First, all levels require a third party examinations. The Assessor or Evaluator are examination representatives of either IRATA or SPRAT and have the necessary experience, qualifications, and training to be Assessors/Evaluators. They are not involved with the training process nor do they have invested interests in the training companies. This ensures impartial assessments that are based solely on the candidates’ abilities to execute all syllabus requirements.
Secondly, in order to advance levels, all technicians are required to log a certain number of rope access hours that are signed off by a Supervisor or Manager. Technicians are also required to serve a minimum time frame to ensure they have the necessary work experience before upgrading.
Lastly, certifications must be renewed every three years to ensure skills are refreshed and up to date. A recertification requires the technician to attend the full training course and assessment again.
If you are involved with a rope access team or thinking about incorporating rope access, ensure all technicians involved have current IRATA or SPRAT certifications.
4) Rope Access Supervisors
The fourth procedure implemented in any rope access work is the requirement for Level 3 Rope Access Supervisors to plan and lead the rope access work. These individuals should have a level 3 rope access certification and have experience managing a team in a supervisory role. In addition to the Level 3 Rope Access training, company specific supervisor training and industry available supervisor training is critical to ensure these positions understand their responsibilities in this role. Every rope access team should consist of at least 2 rope technicians or more, depending on the job scope and location, with rescue being the key determining factor in of team composition. At least one technician should be L3 Supervisor. Depending on the size of the rope access team, more than one L3 Supervisor may be required to ensure all safety responsibilities can be met. Some responsibilities include:
- Implementing the rope access work plan and other supporting safety documents
- Identifying and controlling all work hazards
- Ensuring rope access rigging is done safely and appropriate for the task at hand
- Ensuring the rescue procedures are appropriate for the team experience, location, and tasks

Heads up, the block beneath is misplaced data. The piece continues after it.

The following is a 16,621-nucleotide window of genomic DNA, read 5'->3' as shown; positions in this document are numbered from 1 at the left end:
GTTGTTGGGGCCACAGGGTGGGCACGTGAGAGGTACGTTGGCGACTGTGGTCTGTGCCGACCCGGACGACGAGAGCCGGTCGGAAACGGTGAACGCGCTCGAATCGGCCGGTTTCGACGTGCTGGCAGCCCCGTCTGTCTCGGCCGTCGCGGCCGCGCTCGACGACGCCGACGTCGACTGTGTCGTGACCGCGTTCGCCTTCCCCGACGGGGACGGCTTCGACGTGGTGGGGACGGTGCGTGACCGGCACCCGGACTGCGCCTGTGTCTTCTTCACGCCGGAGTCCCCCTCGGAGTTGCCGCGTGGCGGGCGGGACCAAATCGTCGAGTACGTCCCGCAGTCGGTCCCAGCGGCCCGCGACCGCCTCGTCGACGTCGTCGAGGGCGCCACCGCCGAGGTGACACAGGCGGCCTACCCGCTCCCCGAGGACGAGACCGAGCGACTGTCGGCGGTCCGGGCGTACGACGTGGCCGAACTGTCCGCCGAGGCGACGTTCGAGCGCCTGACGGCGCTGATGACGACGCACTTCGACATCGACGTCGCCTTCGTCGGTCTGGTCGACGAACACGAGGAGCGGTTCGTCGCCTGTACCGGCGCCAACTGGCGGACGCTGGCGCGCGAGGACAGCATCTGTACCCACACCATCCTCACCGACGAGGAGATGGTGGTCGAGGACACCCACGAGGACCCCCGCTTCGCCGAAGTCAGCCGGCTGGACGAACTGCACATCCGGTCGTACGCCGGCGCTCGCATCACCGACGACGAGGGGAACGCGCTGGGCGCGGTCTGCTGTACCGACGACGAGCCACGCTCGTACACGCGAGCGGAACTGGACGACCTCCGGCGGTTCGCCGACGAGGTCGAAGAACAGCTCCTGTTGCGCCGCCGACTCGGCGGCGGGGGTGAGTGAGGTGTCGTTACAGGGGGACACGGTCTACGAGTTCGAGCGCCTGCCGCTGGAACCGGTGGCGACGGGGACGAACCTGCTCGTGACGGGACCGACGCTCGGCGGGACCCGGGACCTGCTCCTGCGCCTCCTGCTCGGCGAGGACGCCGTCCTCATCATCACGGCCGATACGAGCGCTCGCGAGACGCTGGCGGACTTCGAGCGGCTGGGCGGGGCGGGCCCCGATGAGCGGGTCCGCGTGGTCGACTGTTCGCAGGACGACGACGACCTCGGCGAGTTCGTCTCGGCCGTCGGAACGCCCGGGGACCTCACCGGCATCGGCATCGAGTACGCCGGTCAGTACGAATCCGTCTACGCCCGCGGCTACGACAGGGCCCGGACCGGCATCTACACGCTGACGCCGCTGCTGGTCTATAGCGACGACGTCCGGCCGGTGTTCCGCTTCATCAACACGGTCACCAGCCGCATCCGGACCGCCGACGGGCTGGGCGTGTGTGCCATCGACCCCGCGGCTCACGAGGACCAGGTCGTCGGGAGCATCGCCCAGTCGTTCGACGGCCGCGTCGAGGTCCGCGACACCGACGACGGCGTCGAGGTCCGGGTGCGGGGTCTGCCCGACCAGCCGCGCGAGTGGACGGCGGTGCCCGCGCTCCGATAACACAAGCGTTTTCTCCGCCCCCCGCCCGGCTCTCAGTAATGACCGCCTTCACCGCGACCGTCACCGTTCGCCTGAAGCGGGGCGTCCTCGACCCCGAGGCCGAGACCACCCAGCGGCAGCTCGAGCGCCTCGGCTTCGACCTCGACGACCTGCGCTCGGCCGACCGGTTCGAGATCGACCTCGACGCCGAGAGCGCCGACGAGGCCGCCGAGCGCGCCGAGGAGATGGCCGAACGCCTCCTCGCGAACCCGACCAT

- Ensuring all technicians have the appropriate training for rope access activities and work procedures.
- Ensuring effective communication within the team
- They are many other responsibilities that fall on a L3 Supervisor but the bigger picture of their role is to ensure safe operations of all rope access work.
5) Rope Access Equipment
The fifth component of the rope access system that makes it safe is the management of equipment. When it comes to selecting, using, and maintaining rope access equipment, in depth procedures must be in place to ensure that the integrity of rope access equipment is maintained. Both IRATA and SPRAT practices dictate procedures surrounding the use of rope access equipment including:
- Having qualified and trained personnel that can select appropriate rope access equipment that meets legal requirements.
- Inspection schedules and procedures
- Tracing and maintenance of all rope access equipment
There are also additional local regulations and standards to follow.
It is crucial to safety that any rope access equipment used for work is fit and equipped for its intended use. Any rope access team must ensure they are following all equipment best practices as outlined in IRATA and SPRAT regulation, and their local occupational health and safety regulation and applicable safety standards.
Understanding the intricacies of all five elements will help you identify if the rope access work you are involved with are meeting all safety standards. Whether you are hiring a third party rope access company or involved with building your own rope access team, following the best practices for all five components will ensure your team is utilizing rope access in the safest way possible.
The details and specifics for all five components are outlined in the IRATA ICOP (International Code of Practice) and in SPRAT’s Safe Work Practices. These are public documents available on the IRATA and SPRAT websites.
In addition to implementing all these elements in our own rope access program, we can accomplish the same for your team! To get started, schedule a call!